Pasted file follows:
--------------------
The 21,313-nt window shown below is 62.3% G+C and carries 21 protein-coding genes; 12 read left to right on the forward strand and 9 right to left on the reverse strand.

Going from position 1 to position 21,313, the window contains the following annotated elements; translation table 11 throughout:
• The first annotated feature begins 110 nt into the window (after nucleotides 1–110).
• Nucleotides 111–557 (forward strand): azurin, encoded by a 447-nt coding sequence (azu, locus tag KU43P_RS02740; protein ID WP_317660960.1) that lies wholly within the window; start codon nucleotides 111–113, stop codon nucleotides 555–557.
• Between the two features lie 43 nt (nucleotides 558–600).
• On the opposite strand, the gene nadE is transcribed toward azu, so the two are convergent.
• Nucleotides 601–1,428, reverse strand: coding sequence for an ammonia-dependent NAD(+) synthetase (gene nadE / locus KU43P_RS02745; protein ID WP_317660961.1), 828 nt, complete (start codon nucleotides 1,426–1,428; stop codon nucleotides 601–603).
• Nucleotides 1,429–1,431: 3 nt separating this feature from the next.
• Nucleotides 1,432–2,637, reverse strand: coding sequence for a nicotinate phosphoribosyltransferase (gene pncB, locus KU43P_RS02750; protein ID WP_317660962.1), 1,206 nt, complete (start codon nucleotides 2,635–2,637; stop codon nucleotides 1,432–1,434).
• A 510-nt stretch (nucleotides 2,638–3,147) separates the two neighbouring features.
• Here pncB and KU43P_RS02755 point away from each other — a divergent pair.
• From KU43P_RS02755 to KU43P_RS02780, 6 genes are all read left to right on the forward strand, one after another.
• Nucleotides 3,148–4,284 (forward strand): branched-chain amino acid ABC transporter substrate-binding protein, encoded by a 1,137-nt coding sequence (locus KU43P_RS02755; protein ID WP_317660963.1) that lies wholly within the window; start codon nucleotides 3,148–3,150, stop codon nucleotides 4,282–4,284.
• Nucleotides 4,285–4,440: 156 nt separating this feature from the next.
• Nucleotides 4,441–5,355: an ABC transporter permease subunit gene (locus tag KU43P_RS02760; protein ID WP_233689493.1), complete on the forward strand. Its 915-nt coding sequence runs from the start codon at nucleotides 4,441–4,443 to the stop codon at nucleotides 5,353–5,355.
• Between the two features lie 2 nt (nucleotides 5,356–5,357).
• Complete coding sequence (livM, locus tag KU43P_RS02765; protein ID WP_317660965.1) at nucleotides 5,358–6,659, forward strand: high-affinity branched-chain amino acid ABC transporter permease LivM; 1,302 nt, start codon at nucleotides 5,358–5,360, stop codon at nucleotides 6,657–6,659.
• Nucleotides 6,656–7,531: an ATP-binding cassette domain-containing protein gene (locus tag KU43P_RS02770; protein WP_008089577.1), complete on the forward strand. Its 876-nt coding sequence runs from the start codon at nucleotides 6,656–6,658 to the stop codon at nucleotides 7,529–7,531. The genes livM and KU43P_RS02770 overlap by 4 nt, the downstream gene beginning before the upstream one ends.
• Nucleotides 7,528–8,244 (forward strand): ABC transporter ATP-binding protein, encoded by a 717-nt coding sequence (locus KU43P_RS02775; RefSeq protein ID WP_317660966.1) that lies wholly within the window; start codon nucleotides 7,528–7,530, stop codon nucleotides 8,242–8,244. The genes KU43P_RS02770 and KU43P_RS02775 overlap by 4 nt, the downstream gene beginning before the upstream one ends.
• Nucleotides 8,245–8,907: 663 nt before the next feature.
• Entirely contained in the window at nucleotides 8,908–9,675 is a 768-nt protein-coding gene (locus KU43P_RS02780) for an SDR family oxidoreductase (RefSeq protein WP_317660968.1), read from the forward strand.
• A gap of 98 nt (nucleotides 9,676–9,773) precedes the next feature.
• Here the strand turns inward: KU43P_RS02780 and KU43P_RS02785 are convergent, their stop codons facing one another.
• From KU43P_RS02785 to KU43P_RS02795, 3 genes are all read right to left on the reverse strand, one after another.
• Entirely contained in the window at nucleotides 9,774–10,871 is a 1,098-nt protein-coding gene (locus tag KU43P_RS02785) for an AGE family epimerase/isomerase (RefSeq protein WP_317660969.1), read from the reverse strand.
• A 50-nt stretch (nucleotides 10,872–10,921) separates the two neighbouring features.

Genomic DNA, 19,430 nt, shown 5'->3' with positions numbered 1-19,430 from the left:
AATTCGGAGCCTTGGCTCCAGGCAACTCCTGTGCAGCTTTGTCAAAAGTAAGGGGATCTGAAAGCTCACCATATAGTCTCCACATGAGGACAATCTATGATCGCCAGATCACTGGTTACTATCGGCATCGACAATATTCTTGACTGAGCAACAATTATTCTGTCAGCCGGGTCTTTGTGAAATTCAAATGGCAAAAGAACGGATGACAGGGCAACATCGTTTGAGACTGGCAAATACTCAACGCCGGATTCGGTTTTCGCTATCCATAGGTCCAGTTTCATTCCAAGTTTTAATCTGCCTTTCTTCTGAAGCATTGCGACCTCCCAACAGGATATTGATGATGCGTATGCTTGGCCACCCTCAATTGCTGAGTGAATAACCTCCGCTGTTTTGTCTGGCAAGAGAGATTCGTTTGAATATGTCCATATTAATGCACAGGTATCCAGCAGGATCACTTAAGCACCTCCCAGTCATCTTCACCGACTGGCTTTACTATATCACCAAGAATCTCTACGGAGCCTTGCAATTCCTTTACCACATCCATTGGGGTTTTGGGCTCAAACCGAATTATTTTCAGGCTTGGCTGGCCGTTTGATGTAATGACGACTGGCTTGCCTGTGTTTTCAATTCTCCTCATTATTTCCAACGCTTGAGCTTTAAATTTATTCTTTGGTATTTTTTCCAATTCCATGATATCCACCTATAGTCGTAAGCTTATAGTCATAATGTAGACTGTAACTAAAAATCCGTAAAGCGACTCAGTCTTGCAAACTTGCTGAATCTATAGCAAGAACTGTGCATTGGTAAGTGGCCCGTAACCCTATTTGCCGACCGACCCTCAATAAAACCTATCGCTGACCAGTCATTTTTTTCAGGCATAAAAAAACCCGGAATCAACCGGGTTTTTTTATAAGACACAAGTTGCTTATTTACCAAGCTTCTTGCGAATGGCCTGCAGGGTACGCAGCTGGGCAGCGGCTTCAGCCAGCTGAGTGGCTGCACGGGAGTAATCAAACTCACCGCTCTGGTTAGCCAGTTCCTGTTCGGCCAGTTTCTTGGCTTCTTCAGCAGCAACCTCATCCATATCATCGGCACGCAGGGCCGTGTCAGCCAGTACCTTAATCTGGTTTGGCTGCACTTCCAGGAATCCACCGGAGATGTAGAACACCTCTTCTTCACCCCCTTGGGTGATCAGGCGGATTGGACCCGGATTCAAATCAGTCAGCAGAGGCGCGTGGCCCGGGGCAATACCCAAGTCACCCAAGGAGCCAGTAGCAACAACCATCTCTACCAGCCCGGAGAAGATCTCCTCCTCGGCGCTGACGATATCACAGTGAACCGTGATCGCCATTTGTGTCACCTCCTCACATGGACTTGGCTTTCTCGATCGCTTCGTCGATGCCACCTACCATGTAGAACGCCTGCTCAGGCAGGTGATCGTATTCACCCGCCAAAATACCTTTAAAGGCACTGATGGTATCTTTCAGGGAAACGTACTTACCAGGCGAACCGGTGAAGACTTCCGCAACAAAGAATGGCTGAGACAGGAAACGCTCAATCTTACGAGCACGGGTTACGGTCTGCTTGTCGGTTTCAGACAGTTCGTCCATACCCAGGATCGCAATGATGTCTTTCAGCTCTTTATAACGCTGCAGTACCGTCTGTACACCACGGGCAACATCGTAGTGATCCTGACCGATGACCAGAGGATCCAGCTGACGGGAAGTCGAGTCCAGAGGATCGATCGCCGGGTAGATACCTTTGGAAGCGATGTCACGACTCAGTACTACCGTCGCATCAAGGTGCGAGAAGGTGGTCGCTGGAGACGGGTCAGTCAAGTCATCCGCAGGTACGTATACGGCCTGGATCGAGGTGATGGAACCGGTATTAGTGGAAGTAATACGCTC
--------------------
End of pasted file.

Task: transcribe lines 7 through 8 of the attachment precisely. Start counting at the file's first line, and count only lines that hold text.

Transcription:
• Nucleotides 601–1,428, reverse strand: coding sequence for an ammonia-dependent NAD(+) synthetase (gene nadE / locus KU43P_RS02745; protein ID WP_317660961.1), 828 nt, complete (start codon nucleotides 1,426–1,428; stop codon nucleotides 601–603).
• Nucleotides 1,429–1,431: 3 nt separating this feature from the next.